When Belloni joined the business, 60 per cent of creativity was done out of headquarters and there was no coherence.

“The brand was in a way discounted 10 months out of 12, and there was no storytelling,” he says.

Measuring success

Through all his work, Belloni’s measurement approach has been driven by the combination of hard sales and creative success. His commitment to creative is such that he was once quoted in the UK’s Marketing Week magazine as saying: “If our job is just metrics and sales, we are not marketers anymore”.

“It was quite obvious when I entered the company after 11 years of Fiat-Chrysler-Jeep, which was completely obsessed by metrics, that we need to be very careful. I said to our CEO, the difference is made by brands that are really standing out,” Belloni says.  

“I was born in a context where I’ve seen Nike grow up, and Apple growing. From this, my advice to our CEO was to never compromise on creativity and to go back to the roots of our business.”

Belloni takes inspiration from 1980s advertising icon, Jacques Seguela, who spearheaded work for Citroen. His commitment to creativity sees him spending five hours per week reviewing creativity to ensure a world-view exists for the brand across channels and teams.

“Others will obsess about metrics. But metrics and creativity aren’t the same thing, even if the chicken comes from the eggs and the eggs make the chicken,” he says. “If my creativity is good, I don’t need to pre-test it. If it’s good, I don’t need to post-test it, I’ll sell cars. And if it is good, I’ll make a difference very quickly.”   

In addition, Belloni personally reviews all briefs given to agencies and insists on simple briefs.

“It could be one sentence, such as: ‘The best seat in a Citroen is the middle seat in the rear as the back seats are as wide as the rest of the seats in the car’. That could be the brief for our family TVC… So quality of the brief, simplifying and not compromising, is key,” he says.

A third pillar has been working with world-class agencies. “When I took the job I had a French agency. I now have BETC [the traction agency, part of Havas Worldwide] one of the biggest, Cannes winners for creative with an international team and creatives that go all over the world,” he says.

“I also need to have the best strategy and planning, and a partner that’s experimental and working for brands known everywhere, such as Evian or Lacoste. Having the best creative and the best strategy are two dimensions of the same picture.”

Up next: What Citroen is doing to listen to customers, plus how the brand is coping with wholesale disruption

Join the newsletter!

Or

Sign up to gain exclusive access to email subscriptions, event invitations, competitions, giveaways, and much more.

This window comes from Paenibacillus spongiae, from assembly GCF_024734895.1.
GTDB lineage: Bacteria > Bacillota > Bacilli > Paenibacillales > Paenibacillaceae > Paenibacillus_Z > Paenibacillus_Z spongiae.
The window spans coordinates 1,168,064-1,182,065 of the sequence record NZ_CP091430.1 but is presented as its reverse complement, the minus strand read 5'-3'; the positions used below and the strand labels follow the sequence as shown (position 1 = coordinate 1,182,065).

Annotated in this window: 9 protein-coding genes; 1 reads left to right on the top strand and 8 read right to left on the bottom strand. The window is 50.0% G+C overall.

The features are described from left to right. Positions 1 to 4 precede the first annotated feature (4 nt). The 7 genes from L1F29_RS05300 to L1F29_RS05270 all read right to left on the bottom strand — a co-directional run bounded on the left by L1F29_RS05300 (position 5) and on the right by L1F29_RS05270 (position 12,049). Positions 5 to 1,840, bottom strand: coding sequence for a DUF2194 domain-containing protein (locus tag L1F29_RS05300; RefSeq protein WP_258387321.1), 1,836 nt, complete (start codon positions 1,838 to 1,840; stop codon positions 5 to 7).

Membership is free, and your security and privacy remain protected. View our privacy policy before signing up.

Error: Please check your email address.
Show Comments

Latest Videos

Conversations over a cuppa with CMO: Coles Group's Lisa Ronson

​In this week's instalment of Conversations over a Cuppa with CMO, we talk with Coles Group CMO and our former #1 in the CMO 2018, Lisa Ronson, about how the supermarket giant has approached marketing and customer engagement and how she's coped with the transformative and significant impact of the COVID-19 crisis as a leader and brand strategist.

More Videos

Modernization on marketing to promote products and business is really a big leap especially the age of social media. Thanks for sharing s...

Brayden Manchee

How National Tiles used digital personalisation to deliver 15 per cent of revenue online

Read more

Great write-up. I wrote an article about ASMR as well and the top ASMRtists:https://medium.com/illumina...

Dexx Mason

ASMR: Flash in the marketing pan, or something more?

Read more

Nice to be visiting your blog once more, it has been months for me. best mp3 converter

Yolanda R. Skillman

Melbourne Fashion Week: Using digital and insight to drive engagement and attendance

Read more

Typically I visit your web journals and get refreshed through the data you incorporate yet the present blog would be the most obvious bes...

Yolanda R. Skillman

What automated design is going to do to 3D printing and product customisation

Read more

I am overpowered by your post with such a decent theme. best mp3 converter

Yolanda R. Skillman

Report: Accountability key to marketing's influence in business

Read more

Blog Posts

The 10 commandments of marketing in COVID times

With social and economic uncertainty and the changing political landscape, how can CMOs adapt to seize opportunity?

Duncan Wakes-Miller

GM, marketing, Audika Australia and New Zealand

Why direct response advertising is winning this year

In response to the COVID-19 crisis, brands around the globe are going into hibernation and waiting out the ongoing storm. CMOs have dramatically slashed their budgets across every single form of media, digital included.

Sabri Suby

Founder, King Kong

Taking back control of your tech

To win in customer experience, brands need to take back control of their technology.

Michael Titshall

VP, managing director, R/GA Australia

Sign in